Already Planning for 2024 (Part 5) – Tax Brackets

Categories : Financial, News
October 11, 2023

The U.S. Tax Code is a behemoth, and little understood. It is enforced by a [service-oriented] Department of the Federal Government. The Internal Revenue Service, or more commonly IRS, has the ability to ruin lives, and the American people rightly fear and loathe the “Service.” It is little wonder to me, as I share most Americans’ feelings about the way IRS operates. IRS is the only department of the U.S. Government that places the burden of proof on the accused. In other words, once a charge is levied against a taxpayer, it is incumbent on that taxpayer to prove innocence.

Reducing fear (if not loathing) involves gaining an understanding of the Tax Code as it applies to your personal financial situation, yet most people tune out at the very mention of IRS, the most hated of all Washington acronyms.

We must point out that Van Wie Financial is not a tax preparer. We offer education and planning for those interested in learning how they are taxed, and we can work with your Tax Preparation professionals.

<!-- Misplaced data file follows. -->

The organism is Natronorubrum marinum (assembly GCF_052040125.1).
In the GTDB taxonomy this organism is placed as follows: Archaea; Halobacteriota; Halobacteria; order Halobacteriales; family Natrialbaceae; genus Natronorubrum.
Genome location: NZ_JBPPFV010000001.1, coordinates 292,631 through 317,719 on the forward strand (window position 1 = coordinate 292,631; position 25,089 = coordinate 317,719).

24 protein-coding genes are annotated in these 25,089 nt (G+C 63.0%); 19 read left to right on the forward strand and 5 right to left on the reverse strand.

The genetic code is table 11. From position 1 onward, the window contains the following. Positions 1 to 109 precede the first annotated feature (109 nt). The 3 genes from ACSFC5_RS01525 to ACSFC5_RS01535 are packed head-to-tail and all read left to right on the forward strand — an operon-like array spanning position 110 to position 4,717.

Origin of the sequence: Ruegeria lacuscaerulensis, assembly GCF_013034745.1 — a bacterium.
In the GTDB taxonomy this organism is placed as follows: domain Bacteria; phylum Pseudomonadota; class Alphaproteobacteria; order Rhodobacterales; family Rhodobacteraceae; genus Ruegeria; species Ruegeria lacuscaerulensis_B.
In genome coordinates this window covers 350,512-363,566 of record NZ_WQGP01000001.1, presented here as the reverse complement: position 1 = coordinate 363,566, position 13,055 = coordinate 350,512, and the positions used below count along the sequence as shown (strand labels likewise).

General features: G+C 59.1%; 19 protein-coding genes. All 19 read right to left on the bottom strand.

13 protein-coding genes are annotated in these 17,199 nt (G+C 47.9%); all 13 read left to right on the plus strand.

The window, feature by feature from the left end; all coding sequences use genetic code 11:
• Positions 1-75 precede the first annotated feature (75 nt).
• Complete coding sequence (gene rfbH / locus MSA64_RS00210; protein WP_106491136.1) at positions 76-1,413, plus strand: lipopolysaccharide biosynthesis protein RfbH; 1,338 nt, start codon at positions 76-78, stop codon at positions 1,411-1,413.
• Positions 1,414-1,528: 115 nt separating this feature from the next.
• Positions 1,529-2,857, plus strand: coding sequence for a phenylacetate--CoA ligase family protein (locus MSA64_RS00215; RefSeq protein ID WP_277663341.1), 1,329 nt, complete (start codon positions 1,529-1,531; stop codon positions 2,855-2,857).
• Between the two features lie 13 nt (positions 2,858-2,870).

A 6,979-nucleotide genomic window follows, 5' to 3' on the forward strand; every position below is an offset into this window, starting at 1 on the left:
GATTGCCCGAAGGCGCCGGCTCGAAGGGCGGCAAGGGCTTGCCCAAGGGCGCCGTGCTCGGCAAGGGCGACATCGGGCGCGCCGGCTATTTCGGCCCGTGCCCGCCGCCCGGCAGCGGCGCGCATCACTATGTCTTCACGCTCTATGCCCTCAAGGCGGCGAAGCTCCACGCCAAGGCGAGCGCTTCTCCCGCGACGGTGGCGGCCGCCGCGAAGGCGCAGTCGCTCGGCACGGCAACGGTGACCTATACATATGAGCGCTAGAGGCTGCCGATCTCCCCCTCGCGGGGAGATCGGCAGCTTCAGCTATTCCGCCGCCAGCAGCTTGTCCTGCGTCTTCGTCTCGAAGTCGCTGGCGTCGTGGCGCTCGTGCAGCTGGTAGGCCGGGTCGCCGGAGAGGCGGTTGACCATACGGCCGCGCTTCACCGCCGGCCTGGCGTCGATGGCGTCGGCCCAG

Understanding how to utilize the Tax Code for your personal best result requires an understanding of Tax Brackets. Brackets are presented in an IRS-published chart, which is updated annually to reflect inflation and Congressional modifications. Brackets are misunderstood by many Americans, so today we hope to clarify application of Tax Brackets.

Any individual’s Marginal Tax Bracket is the one his or her next dollar earned falls on the chart. But not every dollar of Taxable Income is taxed at the same rate. Everyone receives full benefit from each of the lower tax brackets up to the Bracket limits.

Due to the effects the Trump-era Tax Cuts and Jobs Act of 2017(TCJA), Brackets currently carry historically low Tax Rates (10%, 12%, 22%, 24%, 32%, 35%, and 37%), as well as being applicable to a large share of Taxable Income. TCJA changes have encouraged taxpayers and financial planners to set targets for Taxable Income, attempting to minimize total tax each and every year.

Within reason, taxpayers get to influence their own tax rates, whether by earning more or less money, or by creating more deductions and exemptions. One favored Taxable Income reduction strategy is to make deductible contributions to Retirement Accounts. Conversely, taxable Roth IRA Conversions can increase Taxable Income within your current Tax Bracket.

For today, remember that creeping into a higher Tax Bracket does not punish your Total Taxable Income. We can help you plan.

Van Wie Financial is fee-only. For a reason.